NEW JERSEY: Marianne Holler, DO is no stranger to sitting down with patients and families for difficult conversations. For eighteen years, Holler began her professional career as a social worker in a hospital setting. She then decided to go on to medical school. During the last two decades, Holler has concentrated her practice on hospice and palliative medicine. She considers compassionate care critical to every patient she encounters, recently that includes many with COVID-19.
Holler currently serves as the Chief Medical Officer of VNA Health Group's Hospice, Palliative Medicine and Advanced Care Institute. She is credited with starting the first Palliative Medicine Consult Service at Community Medical Center (CMC) in Toms River. Amid the pandemic, Holler finds herself more of a regular at CMC.
Like the nurse helping coronavirus patients in another Ocean County hospital, Holler feels a bit shaken. A great many of her patients are seniors who seemed fine before the virus. Their rapid decline defies anything Holler has witnessed before. Meanwhile, she puts her personal feelings aside. Holler’s primary role in the sudden onset of a deadly disease – is not an easy one.
The burden of intervention means stepping in and having heart to hearts with struggling patients. They are alone without family members by their sides. Holler is the one to tell them they are seemingly facing their last days and wants to make it as good as possible for them.
In some cases, these same individuals will become part of the daily hospital discharge numbers. Holler says that everyone shows incredible compassion, from the nurses, aids, maintenance workers and housekeeping staff. In the end, they are all strangers. Many see passing at home surrounded by loved ones as the better option.
“I only deal with death and dying,” shares Holler. “I can’t imagine how hard it is for other doctors who aren’t accustomed to advanced care conversations.”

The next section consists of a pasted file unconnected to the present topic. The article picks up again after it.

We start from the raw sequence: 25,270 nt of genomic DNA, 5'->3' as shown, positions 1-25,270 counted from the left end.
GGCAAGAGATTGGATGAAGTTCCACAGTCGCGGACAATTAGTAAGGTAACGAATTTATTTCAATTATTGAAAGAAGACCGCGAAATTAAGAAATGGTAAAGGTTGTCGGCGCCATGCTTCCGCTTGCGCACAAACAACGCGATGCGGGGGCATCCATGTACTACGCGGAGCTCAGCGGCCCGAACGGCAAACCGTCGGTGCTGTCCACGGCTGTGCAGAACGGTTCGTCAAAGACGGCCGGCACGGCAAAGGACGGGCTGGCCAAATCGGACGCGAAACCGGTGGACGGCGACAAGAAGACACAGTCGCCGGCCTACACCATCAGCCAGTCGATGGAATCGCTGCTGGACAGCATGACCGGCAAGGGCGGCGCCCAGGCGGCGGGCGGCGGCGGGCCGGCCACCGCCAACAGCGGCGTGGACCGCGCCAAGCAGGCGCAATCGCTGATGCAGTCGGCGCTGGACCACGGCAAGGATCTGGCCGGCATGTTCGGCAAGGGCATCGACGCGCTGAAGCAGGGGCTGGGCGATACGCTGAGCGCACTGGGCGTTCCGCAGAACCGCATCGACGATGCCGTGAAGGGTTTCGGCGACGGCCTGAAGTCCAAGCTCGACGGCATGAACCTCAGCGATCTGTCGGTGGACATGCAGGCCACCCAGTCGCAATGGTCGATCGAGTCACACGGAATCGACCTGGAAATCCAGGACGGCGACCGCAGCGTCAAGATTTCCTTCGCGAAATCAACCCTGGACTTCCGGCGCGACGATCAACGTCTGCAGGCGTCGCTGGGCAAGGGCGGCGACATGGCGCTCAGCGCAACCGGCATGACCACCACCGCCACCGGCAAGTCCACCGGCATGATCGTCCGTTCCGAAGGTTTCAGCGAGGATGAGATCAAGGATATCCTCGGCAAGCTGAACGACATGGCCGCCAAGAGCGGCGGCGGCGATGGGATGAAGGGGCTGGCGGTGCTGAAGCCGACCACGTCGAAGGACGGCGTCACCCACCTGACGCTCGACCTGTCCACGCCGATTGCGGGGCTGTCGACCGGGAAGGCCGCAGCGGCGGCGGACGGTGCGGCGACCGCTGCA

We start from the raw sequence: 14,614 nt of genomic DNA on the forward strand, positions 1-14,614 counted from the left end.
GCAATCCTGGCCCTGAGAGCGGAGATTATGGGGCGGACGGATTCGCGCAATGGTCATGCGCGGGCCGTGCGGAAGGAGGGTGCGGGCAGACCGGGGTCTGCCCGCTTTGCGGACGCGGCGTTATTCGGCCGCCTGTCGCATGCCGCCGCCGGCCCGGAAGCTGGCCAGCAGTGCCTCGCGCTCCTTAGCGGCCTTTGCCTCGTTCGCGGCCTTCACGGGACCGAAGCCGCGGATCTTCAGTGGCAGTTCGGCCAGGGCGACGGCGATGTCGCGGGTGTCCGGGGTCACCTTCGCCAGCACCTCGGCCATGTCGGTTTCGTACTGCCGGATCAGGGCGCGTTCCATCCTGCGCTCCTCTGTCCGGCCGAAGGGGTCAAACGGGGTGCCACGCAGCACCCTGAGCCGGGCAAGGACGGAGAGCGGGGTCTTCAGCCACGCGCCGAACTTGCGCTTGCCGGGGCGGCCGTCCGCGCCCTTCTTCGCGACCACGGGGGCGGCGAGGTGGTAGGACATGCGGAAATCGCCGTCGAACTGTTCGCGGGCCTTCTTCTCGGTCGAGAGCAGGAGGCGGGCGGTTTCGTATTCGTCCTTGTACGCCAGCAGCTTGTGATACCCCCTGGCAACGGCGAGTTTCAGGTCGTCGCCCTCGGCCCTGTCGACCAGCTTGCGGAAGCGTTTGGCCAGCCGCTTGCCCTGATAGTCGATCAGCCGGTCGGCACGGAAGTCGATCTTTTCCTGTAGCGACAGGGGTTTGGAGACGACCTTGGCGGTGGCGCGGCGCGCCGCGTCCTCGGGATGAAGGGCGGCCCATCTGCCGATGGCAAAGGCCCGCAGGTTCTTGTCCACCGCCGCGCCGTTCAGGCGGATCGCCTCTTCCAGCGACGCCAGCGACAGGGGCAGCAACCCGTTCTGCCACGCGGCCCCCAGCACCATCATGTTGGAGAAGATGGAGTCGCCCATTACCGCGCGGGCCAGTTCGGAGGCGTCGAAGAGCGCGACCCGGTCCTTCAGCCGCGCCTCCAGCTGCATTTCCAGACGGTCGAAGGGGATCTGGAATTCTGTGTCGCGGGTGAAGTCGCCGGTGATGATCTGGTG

When Holler reaches out to patient families, the process silently exasperates her. The limitations on in-person contact are yet another side-effect of COVID-19.
“I can’t always sit face to face with families,” Holler laments. “I am asking people to trust me over the phone or by video-chatting.”
The onslaught of many more sudden deaths serves as a vital reminder. According to Holler, people talk about everything in society, with one vital exception.
“Nobody wants to address what happens if things don’t go well,” says Holler. For the most part, people do not want burdensome and unwanted care.”
As Holler sees it, many times it is the children who stop the conversations when their parents initiate them. Unfortunately, the risk of mortality still exists even if the discussions never happen. Holler implores adult children to speak with their aging parents about how they would like to spend their last days.
When it comes down to treatment, some well-meaning families implore Holler to give their loved ones a particular medicine. When she tells them they are already receiving the medication, the callers ask about dosages and want them increased. Holler completely understands their desperation.
“There’s an important difference between medicine and poison,” shares Holler. “Knowledge about dosage separates the two.”
“Like most physicians, I become frustrated when people stray from science to what they’ve read on the internet,” Holler admits. “I am open to listening to what families and patients have learned in front of a computer monitor. However, it’s not the same as direct care or medical experience.”
Holler dismisses the rumors that doctors place patients on ventilators to financially benefit hospitals. She recalls the day she was consulted about putting an elderly man on a vent. The reality is that statistics suggests that many COVID patients placed on vents will not make it. She finds that she and other doctors are pushed to the difficult conversations. If anything, Holler feels medical professionals often resist prolonging the inevitable when it comes to mechanical breathing assistance.
Without question, the effects of the novel coronavirus continue to surprise even the most experienced physicians. Holler scoffs at the idea that doctors would put their medical licenses at risk to falsely report COVID-19 as a cause of death.
“We are learning that there is an inflammatory component to the virus,” explains Holler. “A person can die of one thing as a result of another. We are seeing COVID-19 causing heart attacks, strokes, and blood clots. A patient may die of a heart attack brought on by the virus.”
“Any infection can cause diabetics to have uncontrolled blood sugars,” she continues. “Pre-pandemic, a person with Parkinson's Disease might die from pneumonia. The two are related.”
Holler admits that COVID-19 has pressed her down to the point that she feels as though she in a vise. She thinks of the horror stories – the husband and wife, who came into the hospital, one day apart. Holler recalls their children as shell-shocked as though their parents died in a war. She mourns the loss of two fellow friends and physicians, one just 44.
Meanwhile, Holler puts her personal feelings aside when she is at the hospital. She knows she is dealing with life and death situations.
“The best thing physicians can do is realize when God has their hands on their right shoulder,” says Holler. “There comes a time when it is time to let go of the left shoulder.”